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From Dean Gaudet <>
Subject pgp again
Date Mon, 27 Jul 1998 19:48:25 GMT
Ok I'm reading the FAQ.  <>

Some comments: 

Question 1.7, "What's the current version of PGP?"  After reading this, I
think it should be completely clear where the confusion starts.  This
response makes no suggestion as to what version folks should be using. 
And starts off with this wonderful statement:  ``At the moment, there are
five different "current" versions of PGP''.  Wow, 5.  Imagine if there
were 5 current versions of apache.  I'm sure we'd be able to adequately
support all of them, and no users would be confused. 

And just look at the numbering scheme!  It's clear that the PGP folks have
never had the educating/entertaining version numbering arguments that the
apache group has gone through. 

Section 2:  This section gives pgp 2.x command examples, with no
explanation that they will not work on version 5.x. 

Question 2.17:  Mentions how you can get 2.6.x to interoperate with 5.x,
but gives no examples of how to generate a key, or what extra
configuration I should use with 5.x to be maximally compatible. 

around section 4 I gave up.  This FAQ is clearly targeted at 2.6.x users
only.  Too bad, I don't have 2.6.x installed.  Why don't I have 2.6.x
installed?  Because it was a pain in the ass to compile.  At least with
5.0 all I had to do was "./configure && make install". 

Ok, so I'm a pgp 5 user.  I follow the link to the PGP 5.0 FAQ

The PGP 5.0 FAQ is an advertisement.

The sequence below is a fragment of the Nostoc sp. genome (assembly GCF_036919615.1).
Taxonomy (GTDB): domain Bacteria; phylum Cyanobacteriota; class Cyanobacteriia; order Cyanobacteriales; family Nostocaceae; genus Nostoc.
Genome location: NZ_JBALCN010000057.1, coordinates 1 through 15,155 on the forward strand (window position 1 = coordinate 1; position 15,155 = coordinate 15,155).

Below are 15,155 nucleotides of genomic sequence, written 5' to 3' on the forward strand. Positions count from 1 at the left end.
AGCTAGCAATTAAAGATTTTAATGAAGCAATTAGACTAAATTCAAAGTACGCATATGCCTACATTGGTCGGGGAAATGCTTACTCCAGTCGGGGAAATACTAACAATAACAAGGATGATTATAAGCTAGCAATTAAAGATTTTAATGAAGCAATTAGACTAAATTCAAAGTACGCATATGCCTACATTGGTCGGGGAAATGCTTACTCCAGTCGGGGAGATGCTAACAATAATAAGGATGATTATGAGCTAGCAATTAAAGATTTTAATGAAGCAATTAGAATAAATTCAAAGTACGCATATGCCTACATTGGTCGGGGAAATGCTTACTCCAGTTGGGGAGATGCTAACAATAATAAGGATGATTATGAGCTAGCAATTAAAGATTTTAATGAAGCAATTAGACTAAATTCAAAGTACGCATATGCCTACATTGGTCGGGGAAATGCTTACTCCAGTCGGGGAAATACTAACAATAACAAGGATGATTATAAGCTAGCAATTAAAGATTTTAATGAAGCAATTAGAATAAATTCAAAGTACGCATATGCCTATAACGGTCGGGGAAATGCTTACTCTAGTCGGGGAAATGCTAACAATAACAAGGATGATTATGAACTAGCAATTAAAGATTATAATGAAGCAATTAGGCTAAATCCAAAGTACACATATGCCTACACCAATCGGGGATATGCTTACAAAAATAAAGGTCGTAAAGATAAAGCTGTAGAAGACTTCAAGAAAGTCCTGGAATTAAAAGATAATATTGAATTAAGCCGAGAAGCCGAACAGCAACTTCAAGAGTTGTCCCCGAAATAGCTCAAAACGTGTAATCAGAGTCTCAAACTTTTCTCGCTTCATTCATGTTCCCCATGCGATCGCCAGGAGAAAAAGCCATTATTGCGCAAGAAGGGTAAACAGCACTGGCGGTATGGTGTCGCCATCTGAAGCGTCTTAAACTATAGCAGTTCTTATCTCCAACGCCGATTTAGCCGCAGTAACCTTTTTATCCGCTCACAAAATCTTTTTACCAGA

Ok it has a bit of information.  But it has absolutely no examples.  It
says the same thing as question 2.17 above -- it tells me what algorithms
I should use, but gives no examples. 


OK, off the FAQs.  When I signed 1.3bX (I forget which X), and users
started to complain to me that my key wasn't in the right key server, or
that I shouldn't use 5.x, or whatever.  I posted here, and asked for help. 
I recall getting an email address for a keyserver, that address bounced. I
got a URL, and that 404d.  Sameer said something like this to me
"'s keyserver has always been screwed" (not his exact words). 

I really have given this a fair chance, and it hasn't worked for me.  I
figure that PGP has been around for, what, 8 years now?  It should have
turn-key solutions by now.  I don't care if OpenPGP is going to solve the
world's problems, am I going to be able to use it?  I don't know.  Will
folks bitch if I sign a message using OpenPGP and they can't read the
signatures with their pgp 5.0 or pgp 2.6.x clients?  Probably.  What a
goddamn mess.


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